Development of photonic crystal cavities to enhance point defect emission in silicon carbide
Bracher, David Olmstead
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AbstractSilicon carbide (SiC) is a semiconductor with a long history of use in a range of fields, finding applications in optoelectronics, high-power electronic devices (like field-effect transistors), and microelectromechanical systems, among others. In addition to this wide-ranging utilization, SiC is now being explored for its quantum properties. Within the field of quantum information science, there is an on-going effort to develop platforms for qubits in the solid state. One promising candidate for such qubits is semiconductor point defects. To that end, an enormous body of work has been put forth to study the nitrogen-vacancy center in diamond. Complementing this work, point defects in a number of other materials, most prominently SiC, have been explored. Indeed, SiC defects have been shown to have excellent properties that may allow them to be used for quantum sensing, quantum communication, and quantum computing. Moreover, there are many advantages to working with SiC, including near infrared defect emission, lower material cost, and large variety of available defects.
One of the most important features of these point defects is the link between their spin state and their optical emission. To better take advantage of this spin-photon connection, it is crucial to develop optical microcavities, in which the defects can be embedded. In particular, a specific portion of the defect emission spectrum, the zero phonon line (ZPL), is needed when performing many intriguing quantum protocols. Unfortunately, only a small portion of the defect emission goes into this zero phonon transition, meaning that these protocols can be extremely inefficient to carry out. Through the Purcell effect, optical cavities offer a means of modulating the defect emission to increase the ZPL emission fraction. Therefore, well-coupled cavity-defect devices would be an important tool in furthering the use of SiC for quantum applications. Cavity-defect coupling has been explored in diamond but very little has been done in SiC. Thus, this work develops a photonic cavity platform for enhancement of SiC defect emission.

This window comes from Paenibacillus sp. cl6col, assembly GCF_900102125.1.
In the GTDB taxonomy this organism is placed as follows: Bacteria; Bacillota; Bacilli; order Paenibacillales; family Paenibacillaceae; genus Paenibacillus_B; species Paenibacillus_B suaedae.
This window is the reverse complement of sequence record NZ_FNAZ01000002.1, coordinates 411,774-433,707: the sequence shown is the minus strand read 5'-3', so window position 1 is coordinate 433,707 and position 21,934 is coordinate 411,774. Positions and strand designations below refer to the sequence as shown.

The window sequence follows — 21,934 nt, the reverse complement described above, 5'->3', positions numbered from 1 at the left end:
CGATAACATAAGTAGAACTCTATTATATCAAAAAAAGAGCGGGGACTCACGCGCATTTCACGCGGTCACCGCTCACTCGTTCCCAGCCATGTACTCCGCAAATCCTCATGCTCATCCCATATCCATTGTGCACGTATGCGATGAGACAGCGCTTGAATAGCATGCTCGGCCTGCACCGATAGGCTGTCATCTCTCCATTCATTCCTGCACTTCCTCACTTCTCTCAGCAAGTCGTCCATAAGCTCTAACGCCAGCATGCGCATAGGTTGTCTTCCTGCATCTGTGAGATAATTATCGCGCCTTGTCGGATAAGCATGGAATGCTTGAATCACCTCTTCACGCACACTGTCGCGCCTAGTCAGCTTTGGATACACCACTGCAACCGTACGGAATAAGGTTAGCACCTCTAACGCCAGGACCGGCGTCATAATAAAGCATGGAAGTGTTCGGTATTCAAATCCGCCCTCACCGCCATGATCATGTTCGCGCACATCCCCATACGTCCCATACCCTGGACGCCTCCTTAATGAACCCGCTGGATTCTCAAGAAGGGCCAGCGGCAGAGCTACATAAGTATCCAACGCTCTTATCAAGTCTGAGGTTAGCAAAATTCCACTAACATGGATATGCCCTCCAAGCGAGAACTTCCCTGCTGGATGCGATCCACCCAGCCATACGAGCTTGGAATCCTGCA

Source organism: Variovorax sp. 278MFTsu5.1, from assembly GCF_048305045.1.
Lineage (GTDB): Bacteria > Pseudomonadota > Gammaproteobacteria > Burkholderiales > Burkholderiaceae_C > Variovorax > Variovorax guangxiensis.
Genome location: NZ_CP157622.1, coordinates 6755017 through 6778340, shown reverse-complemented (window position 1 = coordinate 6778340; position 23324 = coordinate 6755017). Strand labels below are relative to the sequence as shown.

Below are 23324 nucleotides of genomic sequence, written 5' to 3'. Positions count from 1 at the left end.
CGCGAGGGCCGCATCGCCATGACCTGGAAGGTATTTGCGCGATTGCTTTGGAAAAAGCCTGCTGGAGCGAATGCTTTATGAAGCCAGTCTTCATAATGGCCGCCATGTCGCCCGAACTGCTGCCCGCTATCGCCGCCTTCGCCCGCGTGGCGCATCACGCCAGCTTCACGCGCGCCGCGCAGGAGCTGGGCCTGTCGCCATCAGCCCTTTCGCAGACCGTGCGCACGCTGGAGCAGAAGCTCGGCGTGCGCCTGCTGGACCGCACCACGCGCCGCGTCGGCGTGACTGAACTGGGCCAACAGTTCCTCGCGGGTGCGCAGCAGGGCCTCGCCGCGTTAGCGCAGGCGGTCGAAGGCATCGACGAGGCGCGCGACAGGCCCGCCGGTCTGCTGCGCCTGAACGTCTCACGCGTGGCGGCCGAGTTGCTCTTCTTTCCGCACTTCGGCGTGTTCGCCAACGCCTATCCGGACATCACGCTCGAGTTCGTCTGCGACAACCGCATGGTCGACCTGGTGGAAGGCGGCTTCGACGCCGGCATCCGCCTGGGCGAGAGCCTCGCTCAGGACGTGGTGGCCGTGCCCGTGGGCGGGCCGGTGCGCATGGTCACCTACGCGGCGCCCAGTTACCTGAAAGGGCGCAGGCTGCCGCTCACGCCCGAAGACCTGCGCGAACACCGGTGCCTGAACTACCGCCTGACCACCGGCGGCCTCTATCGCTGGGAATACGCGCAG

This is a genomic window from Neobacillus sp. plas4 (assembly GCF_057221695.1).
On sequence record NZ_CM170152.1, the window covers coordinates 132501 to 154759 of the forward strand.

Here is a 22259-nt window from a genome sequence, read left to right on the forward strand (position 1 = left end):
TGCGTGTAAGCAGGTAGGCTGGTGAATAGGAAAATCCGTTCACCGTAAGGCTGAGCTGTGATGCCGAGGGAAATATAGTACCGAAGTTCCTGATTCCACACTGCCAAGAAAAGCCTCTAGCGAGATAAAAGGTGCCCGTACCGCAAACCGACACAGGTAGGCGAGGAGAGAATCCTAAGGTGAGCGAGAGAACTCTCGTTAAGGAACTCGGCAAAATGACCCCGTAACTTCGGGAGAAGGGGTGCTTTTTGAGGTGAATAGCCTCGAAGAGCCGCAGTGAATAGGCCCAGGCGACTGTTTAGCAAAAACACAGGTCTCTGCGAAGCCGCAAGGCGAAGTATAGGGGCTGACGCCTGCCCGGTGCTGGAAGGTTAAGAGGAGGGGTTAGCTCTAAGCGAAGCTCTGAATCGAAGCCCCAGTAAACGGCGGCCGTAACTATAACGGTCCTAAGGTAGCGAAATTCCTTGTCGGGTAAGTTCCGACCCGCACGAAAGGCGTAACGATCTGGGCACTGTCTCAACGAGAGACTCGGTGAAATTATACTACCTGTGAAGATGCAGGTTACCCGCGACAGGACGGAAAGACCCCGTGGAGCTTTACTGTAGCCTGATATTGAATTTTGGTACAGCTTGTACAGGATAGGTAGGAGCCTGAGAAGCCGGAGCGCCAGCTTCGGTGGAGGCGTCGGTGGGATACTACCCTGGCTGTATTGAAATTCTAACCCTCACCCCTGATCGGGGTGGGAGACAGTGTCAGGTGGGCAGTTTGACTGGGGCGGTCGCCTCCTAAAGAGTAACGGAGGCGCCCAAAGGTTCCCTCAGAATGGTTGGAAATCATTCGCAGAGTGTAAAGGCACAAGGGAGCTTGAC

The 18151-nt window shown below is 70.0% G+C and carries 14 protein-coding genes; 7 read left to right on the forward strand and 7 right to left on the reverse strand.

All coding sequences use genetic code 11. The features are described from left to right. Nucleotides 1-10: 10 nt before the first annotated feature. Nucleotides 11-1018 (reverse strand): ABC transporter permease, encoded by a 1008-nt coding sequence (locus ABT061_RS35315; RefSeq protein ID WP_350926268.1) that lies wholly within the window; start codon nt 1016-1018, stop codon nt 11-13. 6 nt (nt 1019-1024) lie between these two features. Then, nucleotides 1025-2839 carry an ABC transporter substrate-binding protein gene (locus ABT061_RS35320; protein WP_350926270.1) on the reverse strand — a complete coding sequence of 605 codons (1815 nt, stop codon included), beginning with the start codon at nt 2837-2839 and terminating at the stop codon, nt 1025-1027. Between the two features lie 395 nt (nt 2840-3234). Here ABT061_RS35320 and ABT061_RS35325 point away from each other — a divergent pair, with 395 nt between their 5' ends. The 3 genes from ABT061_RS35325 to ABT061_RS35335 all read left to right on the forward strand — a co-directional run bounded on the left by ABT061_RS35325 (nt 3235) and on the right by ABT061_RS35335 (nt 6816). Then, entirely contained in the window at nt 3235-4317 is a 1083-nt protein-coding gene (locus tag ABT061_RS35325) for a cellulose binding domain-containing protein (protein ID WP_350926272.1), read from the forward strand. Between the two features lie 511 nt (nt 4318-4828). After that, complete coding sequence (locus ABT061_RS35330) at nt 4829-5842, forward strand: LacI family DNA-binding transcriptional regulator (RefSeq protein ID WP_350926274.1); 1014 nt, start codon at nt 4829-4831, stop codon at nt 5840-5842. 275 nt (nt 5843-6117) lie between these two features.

In this work, we utilize the 4H-SiC polytype to design and fabricate 1D nanobeam photonic crystal cavities (PCC). We assess a variety of designs and demonstrate how to controllably tune the resonant wavelengths of these cavities. We then study how best to incorporate defects within the cavities and determine how to maximize our ability to achieve a large degree of cavity-defect coupling. As a result, we are able to, for the first time, demonstrate Purcell enhancement of defects in SiC, specifically silicon vacancies. We measure up to 90-fold enhancement of two closely linked ZPLs and use the cavity interaction to explore the properties of these ZPLs. Additionally, we design, fabricate, and measure another type of cavity, the crossbeam PCC. These cavities could find use in simultaneous enhancement of the ZPLs of multiple defect species inside the same cavity volume. Lastly, the aforementioned experiments are undertaken using p-type SiC as the caviy material. However, the defects have much more favorable properties inside unintentionally doped SiC. Therefore, we design new SiC heterostructures that incorporate such unintentionally doped SiC in our PCCs. We use this material to fabricate cavities and observe both good photonic properties and improved spin properties.
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